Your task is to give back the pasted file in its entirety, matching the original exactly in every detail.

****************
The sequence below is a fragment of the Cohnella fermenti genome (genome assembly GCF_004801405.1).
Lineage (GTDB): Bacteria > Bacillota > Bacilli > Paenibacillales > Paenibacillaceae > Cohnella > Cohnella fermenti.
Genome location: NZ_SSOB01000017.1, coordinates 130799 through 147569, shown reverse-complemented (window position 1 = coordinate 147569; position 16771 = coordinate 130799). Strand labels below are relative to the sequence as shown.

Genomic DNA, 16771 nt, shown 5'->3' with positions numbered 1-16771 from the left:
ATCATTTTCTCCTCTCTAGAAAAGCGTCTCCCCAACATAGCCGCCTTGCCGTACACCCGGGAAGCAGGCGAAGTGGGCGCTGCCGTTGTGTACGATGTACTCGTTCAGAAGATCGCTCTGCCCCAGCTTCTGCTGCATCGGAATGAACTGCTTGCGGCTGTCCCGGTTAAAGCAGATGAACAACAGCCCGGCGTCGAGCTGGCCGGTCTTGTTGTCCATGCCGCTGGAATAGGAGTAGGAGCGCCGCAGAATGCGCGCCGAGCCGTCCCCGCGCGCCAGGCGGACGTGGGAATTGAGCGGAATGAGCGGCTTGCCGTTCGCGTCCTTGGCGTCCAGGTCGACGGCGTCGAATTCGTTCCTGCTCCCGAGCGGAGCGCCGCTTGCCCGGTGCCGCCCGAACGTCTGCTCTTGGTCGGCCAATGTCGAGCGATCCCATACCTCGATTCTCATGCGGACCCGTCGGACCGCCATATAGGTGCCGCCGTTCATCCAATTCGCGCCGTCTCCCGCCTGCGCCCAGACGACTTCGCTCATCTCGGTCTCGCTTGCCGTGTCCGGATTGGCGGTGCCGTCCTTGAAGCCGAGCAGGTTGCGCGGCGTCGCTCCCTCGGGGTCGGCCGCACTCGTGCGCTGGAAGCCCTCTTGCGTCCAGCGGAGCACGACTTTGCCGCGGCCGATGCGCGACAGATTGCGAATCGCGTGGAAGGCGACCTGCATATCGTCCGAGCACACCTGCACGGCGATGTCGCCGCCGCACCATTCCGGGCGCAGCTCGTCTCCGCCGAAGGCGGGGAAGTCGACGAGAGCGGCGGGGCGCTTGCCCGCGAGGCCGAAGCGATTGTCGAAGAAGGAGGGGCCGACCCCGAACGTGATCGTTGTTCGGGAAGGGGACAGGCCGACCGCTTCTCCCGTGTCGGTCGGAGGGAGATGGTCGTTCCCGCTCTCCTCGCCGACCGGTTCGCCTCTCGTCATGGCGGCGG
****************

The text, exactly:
The sequence below is a fragment of the Cohnella fermenti genome (genome assembly GCF_004801405.1).
Lineage (GTDB): Bacteria > Bacillota > Bacilli > Paenibacillales > Paenibacillaceae > Cohnella > Cohnella fermenti.
Genome location: NZ_SSOB01000017.1, coordinates 130799 through 147569, shown reverse-complemented (window position 1 = coordinate 147569; position 16771 = coordinate 130799). Strand labels below are relative to the sequence as shown.

Genomic DNA, 16771 nt, shown 5'->3' with positions numbered 1-16771 from the left:
ATCATTTTCTCCTCTCTAGAAAAGCGTCTCCCCAACATAGCCGCCTTGCCGTACACCCGGGAAGCAGGCGAAGTGGGCGCTGCCGTTGTGTACGATGTACTCGTTCAGAAGATCGCTCTGCCCCAGCTTCTGCTGCATCGGAATGAACTGCTTGCGGCTGTCCCGGTTAAAGCAGATGAACAACAGCCCGGCGTCGAGCTGGCCGGTCTTGTTGTCCATGCCGCTGGAATAGGAGTAGGAGCGCCGCAGAATGCGCGCCGAGCCGTCCCCGCGCGCCAGGCGGACGTGGGAATTGAGCGGAATGAGCGGCTTGCCGTTCGCGTCCTTGGCGTCCAGGTCGACGGCGTCGAATTCGTTCCTGCTCCCGAGCGGAGCGCCGCTTGCCCGGTGCCGCCCGAACGTCTGCTCTTGGTCGGCCAATGTCGAGCGATCCCATACCTCGATTCTCATGCGGACCCGTCGGACCGCCATATAGGTGCCGCCGTTCATCCAATTCGCGCCGTCTCCCGCCTGCGCCCAGACGACTTCGCTCATCTCGGTCTCGCTTGCCGTGTCCGGATTGGCGGTGCCGTCCTTGAAGCCGAGCAGGTTGCGCGGCGTCGCTCCCTCGGGGTCGGCCGCACTCGTGCGCTGGAAGCCCTCTTGCGTCCAGCGGAGCACGACTTTGCCGCGGCCGATGCGCGACAGATTGCGAATCGCGTGGAAGGCGACCTGCATATCGTCCGAGCACACCTGCACGGCGATGTCGCCGCCGCACCATTCCGGGCGCAGCTCGTCTCCGCCGAAGGCGGGGAAGTCGACGAGAGCGGCGGGGCGCTTGCCCGCGAGGCCGAAGCGATTGTCGAAGAAGGAGGGGCCGACCCCGAACGTGATCGTTGTTCGGGAAGGGGACAGGCCGACCGCTTCTCCCGTGTCGGTCGGAGGGAGATGGTCGTTCCCGCTCTCCTCGCCGACCGGTTCGCCTCTCGTCATGGCGGCGG